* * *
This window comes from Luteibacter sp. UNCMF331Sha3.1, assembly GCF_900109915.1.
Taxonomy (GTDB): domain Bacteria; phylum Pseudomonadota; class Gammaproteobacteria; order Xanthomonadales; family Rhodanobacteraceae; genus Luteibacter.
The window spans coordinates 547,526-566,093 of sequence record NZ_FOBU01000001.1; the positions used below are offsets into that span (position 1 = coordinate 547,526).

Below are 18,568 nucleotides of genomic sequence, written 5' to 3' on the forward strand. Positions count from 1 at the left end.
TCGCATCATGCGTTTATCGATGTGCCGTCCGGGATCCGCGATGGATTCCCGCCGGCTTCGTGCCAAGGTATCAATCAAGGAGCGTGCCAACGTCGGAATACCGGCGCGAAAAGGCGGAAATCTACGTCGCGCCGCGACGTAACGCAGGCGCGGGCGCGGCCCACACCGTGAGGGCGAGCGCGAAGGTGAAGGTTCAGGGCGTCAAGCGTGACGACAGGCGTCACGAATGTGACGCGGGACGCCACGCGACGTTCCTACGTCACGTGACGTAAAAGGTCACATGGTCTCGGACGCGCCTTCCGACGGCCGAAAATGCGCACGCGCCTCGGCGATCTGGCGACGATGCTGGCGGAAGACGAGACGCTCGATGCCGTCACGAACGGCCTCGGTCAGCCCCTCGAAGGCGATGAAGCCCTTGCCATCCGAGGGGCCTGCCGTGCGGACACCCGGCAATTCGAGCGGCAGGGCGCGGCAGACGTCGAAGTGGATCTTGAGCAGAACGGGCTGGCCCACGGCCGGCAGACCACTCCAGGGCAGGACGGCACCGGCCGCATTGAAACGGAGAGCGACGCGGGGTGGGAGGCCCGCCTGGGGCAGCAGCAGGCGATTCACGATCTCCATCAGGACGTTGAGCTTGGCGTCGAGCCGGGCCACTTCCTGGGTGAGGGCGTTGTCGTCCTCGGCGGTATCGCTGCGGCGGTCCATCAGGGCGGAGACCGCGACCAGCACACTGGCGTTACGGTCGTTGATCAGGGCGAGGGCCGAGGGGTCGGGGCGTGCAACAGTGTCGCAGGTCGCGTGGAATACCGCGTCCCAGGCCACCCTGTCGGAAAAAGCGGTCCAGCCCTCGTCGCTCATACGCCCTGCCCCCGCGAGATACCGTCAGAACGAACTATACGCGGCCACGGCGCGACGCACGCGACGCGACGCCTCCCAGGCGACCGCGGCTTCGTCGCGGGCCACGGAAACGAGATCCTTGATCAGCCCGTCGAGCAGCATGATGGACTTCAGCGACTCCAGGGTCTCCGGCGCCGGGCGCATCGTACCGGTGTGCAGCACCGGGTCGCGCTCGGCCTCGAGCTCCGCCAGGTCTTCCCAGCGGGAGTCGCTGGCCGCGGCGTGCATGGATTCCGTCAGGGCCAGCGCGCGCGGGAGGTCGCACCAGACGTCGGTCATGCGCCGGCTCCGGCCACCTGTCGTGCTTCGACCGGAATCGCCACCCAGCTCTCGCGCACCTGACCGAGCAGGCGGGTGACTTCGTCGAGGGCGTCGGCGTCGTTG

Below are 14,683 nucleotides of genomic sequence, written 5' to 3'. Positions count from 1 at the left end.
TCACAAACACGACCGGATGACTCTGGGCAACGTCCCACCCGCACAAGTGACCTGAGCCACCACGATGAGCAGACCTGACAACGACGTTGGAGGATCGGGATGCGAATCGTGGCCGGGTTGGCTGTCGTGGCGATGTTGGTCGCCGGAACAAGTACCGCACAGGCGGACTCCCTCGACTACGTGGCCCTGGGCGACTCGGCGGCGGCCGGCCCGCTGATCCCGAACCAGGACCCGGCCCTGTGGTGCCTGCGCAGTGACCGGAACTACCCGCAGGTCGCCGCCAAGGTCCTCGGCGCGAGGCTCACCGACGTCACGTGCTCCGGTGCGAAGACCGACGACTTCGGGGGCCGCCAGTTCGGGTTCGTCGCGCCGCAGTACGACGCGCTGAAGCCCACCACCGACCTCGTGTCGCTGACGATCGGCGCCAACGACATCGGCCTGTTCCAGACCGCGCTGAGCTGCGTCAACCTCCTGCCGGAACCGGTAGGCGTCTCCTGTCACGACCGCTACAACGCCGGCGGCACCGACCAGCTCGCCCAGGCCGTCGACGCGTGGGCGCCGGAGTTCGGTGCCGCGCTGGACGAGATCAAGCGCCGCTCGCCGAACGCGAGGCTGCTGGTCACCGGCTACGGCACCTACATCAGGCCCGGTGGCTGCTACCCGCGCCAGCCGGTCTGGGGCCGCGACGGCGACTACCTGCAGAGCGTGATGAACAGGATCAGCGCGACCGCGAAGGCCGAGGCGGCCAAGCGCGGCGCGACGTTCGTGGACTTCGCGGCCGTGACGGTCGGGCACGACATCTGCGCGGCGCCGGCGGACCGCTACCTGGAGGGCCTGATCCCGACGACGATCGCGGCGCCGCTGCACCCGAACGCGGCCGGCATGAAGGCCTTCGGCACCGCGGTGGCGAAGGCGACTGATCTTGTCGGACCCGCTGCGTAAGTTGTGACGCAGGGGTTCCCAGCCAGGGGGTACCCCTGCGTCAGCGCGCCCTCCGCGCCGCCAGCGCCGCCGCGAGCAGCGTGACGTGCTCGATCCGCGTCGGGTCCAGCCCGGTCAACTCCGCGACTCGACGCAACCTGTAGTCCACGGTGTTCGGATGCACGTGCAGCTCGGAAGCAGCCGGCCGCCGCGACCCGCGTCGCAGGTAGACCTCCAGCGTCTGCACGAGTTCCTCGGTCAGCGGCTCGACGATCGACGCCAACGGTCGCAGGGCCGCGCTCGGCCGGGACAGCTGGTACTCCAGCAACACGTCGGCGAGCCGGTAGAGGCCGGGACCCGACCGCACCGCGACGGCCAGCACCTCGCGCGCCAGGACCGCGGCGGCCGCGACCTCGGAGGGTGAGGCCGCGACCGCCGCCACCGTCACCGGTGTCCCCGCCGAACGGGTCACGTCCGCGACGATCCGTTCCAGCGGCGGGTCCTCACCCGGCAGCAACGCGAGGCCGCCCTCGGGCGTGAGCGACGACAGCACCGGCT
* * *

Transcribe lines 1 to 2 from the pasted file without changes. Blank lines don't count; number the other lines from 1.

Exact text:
This window comes from Luteibacter sp. UNCMF331Sha3.1, assembly GCF_900109915.1.
Taxonomy (GTDB): domain Bacteria; phylum Pseudomonadota; class Gammaproteobacteria; order Xanthomonadales; family Rhodanobacteraceae; genus Luteibacter.